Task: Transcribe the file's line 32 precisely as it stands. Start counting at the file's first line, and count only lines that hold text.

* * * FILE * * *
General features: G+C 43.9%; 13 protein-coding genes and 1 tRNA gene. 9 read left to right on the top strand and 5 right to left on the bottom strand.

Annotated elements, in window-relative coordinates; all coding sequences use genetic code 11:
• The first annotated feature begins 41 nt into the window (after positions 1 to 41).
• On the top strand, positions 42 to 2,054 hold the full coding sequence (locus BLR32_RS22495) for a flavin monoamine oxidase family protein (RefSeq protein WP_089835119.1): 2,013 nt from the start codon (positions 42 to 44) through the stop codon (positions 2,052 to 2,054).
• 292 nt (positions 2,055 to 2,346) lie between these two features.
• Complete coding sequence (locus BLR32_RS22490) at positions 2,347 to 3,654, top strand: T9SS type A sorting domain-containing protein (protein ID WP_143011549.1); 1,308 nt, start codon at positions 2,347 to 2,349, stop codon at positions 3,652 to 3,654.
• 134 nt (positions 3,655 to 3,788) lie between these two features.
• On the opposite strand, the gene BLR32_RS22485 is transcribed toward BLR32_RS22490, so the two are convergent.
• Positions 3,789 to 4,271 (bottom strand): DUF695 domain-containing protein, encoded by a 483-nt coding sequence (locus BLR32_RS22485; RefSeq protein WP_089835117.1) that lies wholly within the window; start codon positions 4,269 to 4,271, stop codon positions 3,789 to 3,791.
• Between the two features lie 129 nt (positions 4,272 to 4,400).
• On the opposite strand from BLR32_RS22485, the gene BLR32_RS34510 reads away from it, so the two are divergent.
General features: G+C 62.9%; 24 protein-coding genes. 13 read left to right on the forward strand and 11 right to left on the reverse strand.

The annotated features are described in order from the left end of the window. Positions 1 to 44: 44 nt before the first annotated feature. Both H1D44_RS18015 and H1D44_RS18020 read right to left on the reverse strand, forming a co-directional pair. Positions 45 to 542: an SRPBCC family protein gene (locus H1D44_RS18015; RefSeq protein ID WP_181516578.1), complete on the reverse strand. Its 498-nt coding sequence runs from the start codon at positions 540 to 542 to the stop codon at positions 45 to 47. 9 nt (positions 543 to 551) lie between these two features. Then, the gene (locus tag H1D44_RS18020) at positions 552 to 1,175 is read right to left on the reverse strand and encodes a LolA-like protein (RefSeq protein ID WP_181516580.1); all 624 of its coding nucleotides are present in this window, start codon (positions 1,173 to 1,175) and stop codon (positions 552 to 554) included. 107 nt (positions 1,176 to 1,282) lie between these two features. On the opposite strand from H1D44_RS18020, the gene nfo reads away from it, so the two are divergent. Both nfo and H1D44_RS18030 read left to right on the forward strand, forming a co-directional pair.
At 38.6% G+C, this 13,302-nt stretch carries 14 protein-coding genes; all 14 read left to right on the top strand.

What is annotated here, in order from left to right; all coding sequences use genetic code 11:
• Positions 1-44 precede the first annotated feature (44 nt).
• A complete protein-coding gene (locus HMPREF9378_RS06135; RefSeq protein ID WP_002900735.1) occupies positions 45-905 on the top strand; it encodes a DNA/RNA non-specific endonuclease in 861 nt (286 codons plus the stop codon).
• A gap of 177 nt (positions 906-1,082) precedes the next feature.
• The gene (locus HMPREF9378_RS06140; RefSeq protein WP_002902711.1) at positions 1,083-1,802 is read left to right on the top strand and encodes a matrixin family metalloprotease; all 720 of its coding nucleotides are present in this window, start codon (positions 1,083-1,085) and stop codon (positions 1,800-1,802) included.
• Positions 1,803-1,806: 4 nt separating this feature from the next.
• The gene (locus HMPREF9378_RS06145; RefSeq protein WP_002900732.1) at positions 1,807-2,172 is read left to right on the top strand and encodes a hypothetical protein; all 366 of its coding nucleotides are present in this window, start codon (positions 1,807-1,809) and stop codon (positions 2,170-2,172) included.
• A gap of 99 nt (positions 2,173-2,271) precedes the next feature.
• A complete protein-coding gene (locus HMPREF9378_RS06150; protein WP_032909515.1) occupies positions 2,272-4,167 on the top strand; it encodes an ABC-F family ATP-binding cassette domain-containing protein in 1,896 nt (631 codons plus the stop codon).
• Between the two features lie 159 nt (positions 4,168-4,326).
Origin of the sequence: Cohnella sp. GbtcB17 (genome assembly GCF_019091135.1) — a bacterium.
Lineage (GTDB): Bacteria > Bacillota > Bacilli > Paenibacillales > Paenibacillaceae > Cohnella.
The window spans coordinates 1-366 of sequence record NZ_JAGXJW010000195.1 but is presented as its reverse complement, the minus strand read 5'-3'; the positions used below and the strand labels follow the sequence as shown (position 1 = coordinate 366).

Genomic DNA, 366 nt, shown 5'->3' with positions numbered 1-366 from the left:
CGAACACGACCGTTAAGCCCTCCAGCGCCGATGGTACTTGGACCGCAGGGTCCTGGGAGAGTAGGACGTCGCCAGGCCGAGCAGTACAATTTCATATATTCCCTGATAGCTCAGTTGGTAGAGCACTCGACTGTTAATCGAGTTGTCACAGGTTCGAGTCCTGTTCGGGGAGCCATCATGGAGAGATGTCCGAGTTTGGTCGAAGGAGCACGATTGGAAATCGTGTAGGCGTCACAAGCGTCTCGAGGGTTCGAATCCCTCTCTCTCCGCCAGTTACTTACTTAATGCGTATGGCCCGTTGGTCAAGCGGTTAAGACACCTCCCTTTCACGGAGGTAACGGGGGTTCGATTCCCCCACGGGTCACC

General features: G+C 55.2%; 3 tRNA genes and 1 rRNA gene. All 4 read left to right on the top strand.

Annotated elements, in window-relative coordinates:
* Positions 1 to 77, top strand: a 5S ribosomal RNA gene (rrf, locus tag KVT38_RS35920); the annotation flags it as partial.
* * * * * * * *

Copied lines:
* Positions 1 to 77, top strand: a 5S ribosomal RNA gene (rrf, locus tag KVT38_RS35920); the annotation flags it as partial.